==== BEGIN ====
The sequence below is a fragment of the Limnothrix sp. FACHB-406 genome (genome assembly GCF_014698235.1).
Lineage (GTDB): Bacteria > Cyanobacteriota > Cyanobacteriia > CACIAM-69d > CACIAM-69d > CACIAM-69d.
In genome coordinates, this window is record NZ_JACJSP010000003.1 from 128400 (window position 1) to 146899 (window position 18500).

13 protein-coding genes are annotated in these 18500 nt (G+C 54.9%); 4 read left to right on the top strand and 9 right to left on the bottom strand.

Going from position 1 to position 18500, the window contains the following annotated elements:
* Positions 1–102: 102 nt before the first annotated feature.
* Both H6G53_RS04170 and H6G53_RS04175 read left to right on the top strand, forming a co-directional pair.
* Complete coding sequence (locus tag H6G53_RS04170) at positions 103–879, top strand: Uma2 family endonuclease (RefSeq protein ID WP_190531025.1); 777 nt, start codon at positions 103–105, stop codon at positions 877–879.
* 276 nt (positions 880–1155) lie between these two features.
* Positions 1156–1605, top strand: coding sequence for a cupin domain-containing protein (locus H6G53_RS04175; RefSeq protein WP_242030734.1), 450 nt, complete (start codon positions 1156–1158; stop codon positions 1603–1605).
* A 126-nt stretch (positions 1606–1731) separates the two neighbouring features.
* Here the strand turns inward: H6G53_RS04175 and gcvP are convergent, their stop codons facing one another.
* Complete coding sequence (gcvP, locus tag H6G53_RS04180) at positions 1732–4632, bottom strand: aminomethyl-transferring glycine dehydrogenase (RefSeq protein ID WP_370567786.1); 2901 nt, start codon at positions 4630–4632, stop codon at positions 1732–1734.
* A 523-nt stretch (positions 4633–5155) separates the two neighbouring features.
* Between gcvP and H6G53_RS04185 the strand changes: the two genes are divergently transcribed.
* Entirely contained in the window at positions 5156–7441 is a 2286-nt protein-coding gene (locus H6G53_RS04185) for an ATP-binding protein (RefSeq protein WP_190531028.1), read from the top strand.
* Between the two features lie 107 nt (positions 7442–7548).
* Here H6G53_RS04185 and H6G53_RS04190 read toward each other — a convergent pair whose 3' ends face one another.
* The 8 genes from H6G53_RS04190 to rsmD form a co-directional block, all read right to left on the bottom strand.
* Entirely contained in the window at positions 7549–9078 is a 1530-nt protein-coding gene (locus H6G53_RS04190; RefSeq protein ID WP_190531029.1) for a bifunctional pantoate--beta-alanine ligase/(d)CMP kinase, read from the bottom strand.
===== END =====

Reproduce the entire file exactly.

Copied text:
The sequence below is a fragment of the Limnothrix sp. FACHB-406 genome (genome assembly GCF_014698235.1).
Lineage (GTDB): Bacteria > Cyanobacteriota > Cyanobacteriia > CACIAM-69d > CACIAM-69d > CACIAM-69d.
In genome coordinates, this window is record NZ_JACJSP010000003.1 from 128400 (window position 1) to 146899 (window position 18500).

13 protein-coding genes are annotated in these 18500 nt (G+C 54.9%); 4 read left to right on the top strand and 9 right to left on the bottom strand.

Going from position 1 to position 18500, the window contains the following annotated elements:
* Positions 1–102: 102 nt before the first annotated feature.
* Both H6G53_RS04170 and H6G53_RS04175 read left to right on the top strand, forming a co-directional pair.
* Complete coding sequence (locus tag H6G53_RS04170) at positions 103–879, top strand: Uma2 family endonuclease (RefSeq protein ID WP_190531025.1); 777 nt, start codon at positions 103–105, stop codon at positions 877–879.
* 276 nt (positions 880–1155) lie between these two features.
* Positions 1156–1605, top strand: coding sequence for a cupin domain-containing protein (locus H6G53_RS04175; RefSeq protein WP_242030734.1), 450 nt, complete (start codon positions 1156–1158; stop codon positions 1603–1605).
* A 126-nt stretch (positions 1606–1731) separates the two neighbouring features.
* Here the strand turns inward: H6G53_RS04175 and gcvP are convergent, their stop codons facing one another.
* Complete coding sequence (gcvP, locus tag H6G53_RS04180) at positions 1732–4632, bottom strand: aminomethyl-transferring glycine dehydrogenase (RefSeq protein ID WP_370567786.1); 2901 nt, start codon at positions 4630–4632, stop codon at positions 1732–1734.
* A 523-nt stretch (positions 4633–5155) separates the two neighbouring features.
* Between gcvP and H6G53_RS04185 the strand changes: the two genes are divergently transcribed.
* Entirely contained in the window at positions 5156–7441 is a 2286-nt protein-coding gene (locus H6G53_RS04185) for an ATP-binding protein (RefSeq protein WP_190531028.1), read from the top strand.
* Between the two features lie 107 nt (positions 7442–7548).
* Here H6G53_RS04185 and H6G53_RS04190 read toward each other — a convergent pair whose 3' ends face one another.
* The 8 genes from H6G53_RS04190 to rsmD form a co-directional block, all read right to left on the bottom strand.
* Entirely contained in the window at positions 7549–9078 is a 1530-nt protein-coding gene (locus H6G53_RS04190; RefSeq protein ID WP_190531029.1) for a bifunctional pantoate--beta-alanine ligase/(d)CMP kinase, read from the bottom strand.